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Structure of West Nile Virus

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Science  10 Oct 2003:
Vol. 302, Issue 5643, pp. 248
DOI: 10.1126/science.1089316

West Nile virus (WNV) is found throughout Africa, Europe, Central Asia, and, most recently, in North America. The first outbreak in the United States was in New York City during the summer of 1999, and the virus subsequently spread across the United States (1). In 2002, there were 4156 reported cases of human illness associated with WNV and 284 deaths. WNV is a flavivirus transmitted primarily by Culex mosquitoes to vertebrate hosts. Flaviviruses include members such as dengue virus, yellow fever virus, and tick-borne encephalitis virus and are positive-strand RNA viruses that contain three structural proteins and a host-derived lipid bilayer. Two lineages of WNV (I and II) have been identified (2). All isolates that cause severe human disease fall into lineage I.

With the use of cryoelectron microscopy (cryo-EM) and image reconstruction techniques, we have determined a 17 Å resolution structure of WNV New York 99, the strain responsible for the outbreak in the United States (3). The virus has icosahedral symmetry and is ∼500 Å in diameter with no surface projections or spikes (Fig. 1A), which are prominent on other envelope-containing viruses such as influenza, HIV, and measles virus. A cross-sectional view (Fig. 1B) shows concentric layers of density indicating the multilayer organization of the virus. The outermost layer contains the highest density and corresponds to the E and M transmembrane proteins. The 35 to 40 Å thick lipid bilayer appears nonspherical with the transmembrane components of the M and E proteins visible. The nucleocapsid core contains multiple copies of the capsid protein and the genome RNA.

Fig. 1.

A 17 Å structure of West Nile virus determined by cryo-EM. (A) A surface shaded view of the virus with one asymmetric unit of the icosahedron shown by the triangle. The 5-fold and 3-fold icosahedral symmetry axes are labeled. (B) A central cross section showing the concentric layers of density. (C) The arrangement of the homology modeled WNV E protein (Cα-backbone is shown in blue). Residues 307 and 330, which bind neutralizing monoclonal antibodies, are shown in green. Residue Asn154, which is glycosylated, is shown in pink. (D) A difference density mapbetween dengue virus and WNV shown at a radius 248 Å. Positive density (from dengue virus) is shown in black and negative density (from WNV) is shown in white. The outlines for a set of three E homodimers are indicated by the blue lines.

The major surface protein E is responsible for receptor binding, host membrane fusion, and can elicit a neutralizing antibody response. Although the atomic structure of the WNV E protein is not known, structures of the ectodomains of the closely related dengue and tick-borne encephalitis virus E proteins have been determined by x-ray crystallography (4, 5). The long, thin molecule is arranged as a homodimer with each monomer having three domains (I, II, III). Domain III consists of an immunoglobulin (Ig)-like fold and is thought to contain the putative receptor binding site. Domain II has been proposed to promote the merging of the host and viral membranes. Based on the similarity between WNV and dengue virus E proteins (49% identity), a homology model of the WNV E protein was constructed and fitted into the outer layer of the cryo-EM density using the program EMFit (Fig. 1C) (6). A series of three dimers is aligned back to back to give a herringbone arrangement that forms a protein shell around the lipid bilayer. A large proportion of the surface of the E protein is accessible to neutralizing monoclonal antibodies (7).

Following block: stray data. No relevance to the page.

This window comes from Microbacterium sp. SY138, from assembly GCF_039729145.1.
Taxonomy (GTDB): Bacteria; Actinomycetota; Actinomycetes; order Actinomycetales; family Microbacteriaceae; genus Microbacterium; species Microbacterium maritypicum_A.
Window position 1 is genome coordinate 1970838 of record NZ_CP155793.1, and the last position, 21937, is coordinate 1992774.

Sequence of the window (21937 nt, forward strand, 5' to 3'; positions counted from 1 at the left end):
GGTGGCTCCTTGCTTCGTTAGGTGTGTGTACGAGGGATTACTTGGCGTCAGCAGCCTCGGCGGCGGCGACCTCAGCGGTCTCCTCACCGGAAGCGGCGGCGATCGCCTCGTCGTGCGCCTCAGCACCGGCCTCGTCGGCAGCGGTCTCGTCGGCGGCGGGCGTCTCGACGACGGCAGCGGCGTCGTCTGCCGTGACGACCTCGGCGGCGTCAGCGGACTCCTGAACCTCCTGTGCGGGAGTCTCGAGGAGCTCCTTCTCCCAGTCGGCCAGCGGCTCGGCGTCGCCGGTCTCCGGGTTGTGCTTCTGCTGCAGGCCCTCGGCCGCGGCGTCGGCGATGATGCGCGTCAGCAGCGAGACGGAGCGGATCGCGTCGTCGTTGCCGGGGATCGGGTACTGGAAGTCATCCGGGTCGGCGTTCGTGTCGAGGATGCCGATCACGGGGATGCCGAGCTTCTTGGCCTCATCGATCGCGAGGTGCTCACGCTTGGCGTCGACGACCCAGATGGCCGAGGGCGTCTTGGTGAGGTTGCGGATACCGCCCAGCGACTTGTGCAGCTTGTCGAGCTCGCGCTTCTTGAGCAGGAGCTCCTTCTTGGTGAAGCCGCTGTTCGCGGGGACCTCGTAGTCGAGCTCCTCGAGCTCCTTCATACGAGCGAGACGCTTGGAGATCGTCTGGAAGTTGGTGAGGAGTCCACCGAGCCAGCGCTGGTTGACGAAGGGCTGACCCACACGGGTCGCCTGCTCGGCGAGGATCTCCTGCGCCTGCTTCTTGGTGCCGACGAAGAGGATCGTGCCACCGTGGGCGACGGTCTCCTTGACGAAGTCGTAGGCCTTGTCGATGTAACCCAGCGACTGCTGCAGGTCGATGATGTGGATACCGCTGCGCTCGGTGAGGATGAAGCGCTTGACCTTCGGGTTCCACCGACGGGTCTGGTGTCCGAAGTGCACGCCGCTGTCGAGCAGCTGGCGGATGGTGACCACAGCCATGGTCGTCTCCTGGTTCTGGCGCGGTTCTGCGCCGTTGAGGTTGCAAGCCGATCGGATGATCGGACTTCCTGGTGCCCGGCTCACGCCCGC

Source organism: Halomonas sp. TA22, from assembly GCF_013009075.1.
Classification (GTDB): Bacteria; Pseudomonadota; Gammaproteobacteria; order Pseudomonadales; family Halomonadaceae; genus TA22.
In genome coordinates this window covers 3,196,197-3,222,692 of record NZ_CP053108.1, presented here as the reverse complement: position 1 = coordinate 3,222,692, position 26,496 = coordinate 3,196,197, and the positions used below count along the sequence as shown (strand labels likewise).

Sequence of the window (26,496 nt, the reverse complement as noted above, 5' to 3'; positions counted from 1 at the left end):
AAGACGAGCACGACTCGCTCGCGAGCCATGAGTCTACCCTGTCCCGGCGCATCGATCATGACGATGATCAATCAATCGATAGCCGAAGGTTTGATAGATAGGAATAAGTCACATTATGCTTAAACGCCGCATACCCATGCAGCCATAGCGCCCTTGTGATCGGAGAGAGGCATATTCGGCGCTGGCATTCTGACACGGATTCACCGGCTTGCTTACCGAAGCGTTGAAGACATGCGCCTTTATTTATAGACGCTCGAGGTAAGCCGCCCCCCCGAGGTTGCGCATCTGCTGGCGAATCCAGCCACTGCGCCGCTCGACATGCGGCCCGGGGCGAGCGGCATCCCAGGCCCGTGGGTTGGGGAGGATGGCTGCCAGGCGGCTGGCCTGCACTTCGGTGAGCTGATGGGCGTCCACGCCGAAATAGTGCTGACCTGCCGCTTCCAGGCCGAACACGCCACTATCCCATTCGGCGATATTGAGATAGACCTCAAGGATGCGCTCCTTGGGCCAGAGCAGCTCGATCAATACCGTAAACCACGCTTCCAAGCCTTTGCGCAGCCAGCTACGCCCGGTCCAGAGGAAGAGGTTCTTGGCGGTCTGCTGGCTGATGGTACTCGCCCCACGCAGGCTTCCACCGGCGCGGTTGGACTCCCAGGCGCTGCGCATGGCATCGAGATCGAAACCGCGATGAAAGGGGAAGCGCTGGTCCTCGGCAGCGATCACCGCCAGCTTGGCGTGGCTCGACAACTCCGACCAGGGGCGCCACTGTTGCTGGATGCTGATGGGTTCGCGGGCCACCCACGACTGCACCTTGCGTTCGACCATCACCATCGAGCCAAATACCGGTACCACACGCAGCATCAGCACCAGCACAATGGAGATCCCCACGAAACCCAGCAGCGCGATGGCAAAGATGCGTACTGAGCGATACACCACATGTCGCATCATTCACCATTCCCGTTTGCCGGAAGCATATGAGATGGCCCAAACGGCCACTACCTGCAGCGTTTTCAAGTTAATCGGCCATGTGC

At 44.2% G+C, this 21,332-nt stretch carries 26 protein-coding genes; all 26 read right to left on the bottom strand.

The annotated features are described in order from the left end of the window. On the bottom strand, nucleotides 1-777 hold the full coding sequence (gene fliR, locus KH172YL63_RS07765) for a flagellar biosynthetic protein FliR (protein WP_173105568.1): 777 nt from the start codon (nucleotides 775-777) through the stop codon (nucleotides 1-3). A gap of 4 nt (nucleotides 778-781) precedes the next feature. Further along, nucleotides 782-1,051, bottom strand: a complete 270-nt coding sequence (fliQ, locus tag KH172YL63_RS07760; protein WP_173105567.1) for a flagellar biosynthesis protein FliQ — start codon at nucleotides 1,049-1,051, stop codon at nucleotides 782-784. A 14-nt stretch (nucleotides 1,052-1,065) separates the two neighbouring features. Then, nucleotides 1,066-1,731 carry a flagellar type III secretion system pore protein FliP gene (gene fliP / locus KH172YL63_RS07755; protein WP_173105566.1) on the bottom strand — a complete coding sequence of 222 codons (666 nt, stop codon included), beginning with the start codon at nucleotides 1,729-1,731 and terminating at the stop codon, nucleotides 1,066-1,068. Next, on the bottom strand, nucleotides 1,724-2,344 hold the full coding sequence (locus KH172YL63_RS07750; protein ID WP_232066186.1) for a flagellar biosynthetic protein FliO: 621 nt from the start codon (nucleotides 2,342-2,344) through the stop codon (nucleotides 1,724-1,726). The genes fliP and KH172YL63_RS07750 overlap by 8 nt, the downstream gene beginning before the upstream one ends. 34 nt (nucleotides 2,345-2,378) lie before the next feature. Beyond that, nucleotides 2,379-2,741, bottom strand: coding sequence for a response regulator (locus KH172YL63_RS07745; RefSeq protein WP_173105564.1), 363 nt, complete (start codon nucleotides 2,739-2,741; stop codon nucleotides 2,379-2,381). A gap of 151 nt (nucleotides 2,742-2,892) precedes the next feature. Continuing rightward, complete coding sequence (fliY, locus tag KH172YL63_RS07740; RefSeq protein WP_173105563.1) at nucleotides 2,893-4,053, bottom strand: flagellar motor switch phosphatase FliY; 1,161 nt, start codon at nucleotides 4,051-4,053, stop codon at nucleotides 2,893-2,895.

The general arrangement of WNV and the fitted E glycoprotein is similar to that of dengue virus (6); however, several features unique to each virus can be seen in the difference density map (Fig. 1D). Positive difference density corresponds to the carbohydrate moieties of the glycosylation sites at E residues 67 and 153 in dengue virus. Negative density corresponds to the carbohydrate moiety found at E residue 154 in WNV. There is a significant positional shift between the densities contributed by the glycosylation sites of dengue E 153 and WNV E 154. This is likely due to the difference in the glycosylation site and because of an addition of five amino acids around this site in WNV. Whether these visible differences in the structure contribute to transmission and pathogenesis remain to be determined.

Supporting Online Material

www.sciencemag.org/cgi/content/full/302/5643/248/DC1

Materials and Methods

Fig. S1

References and Notes

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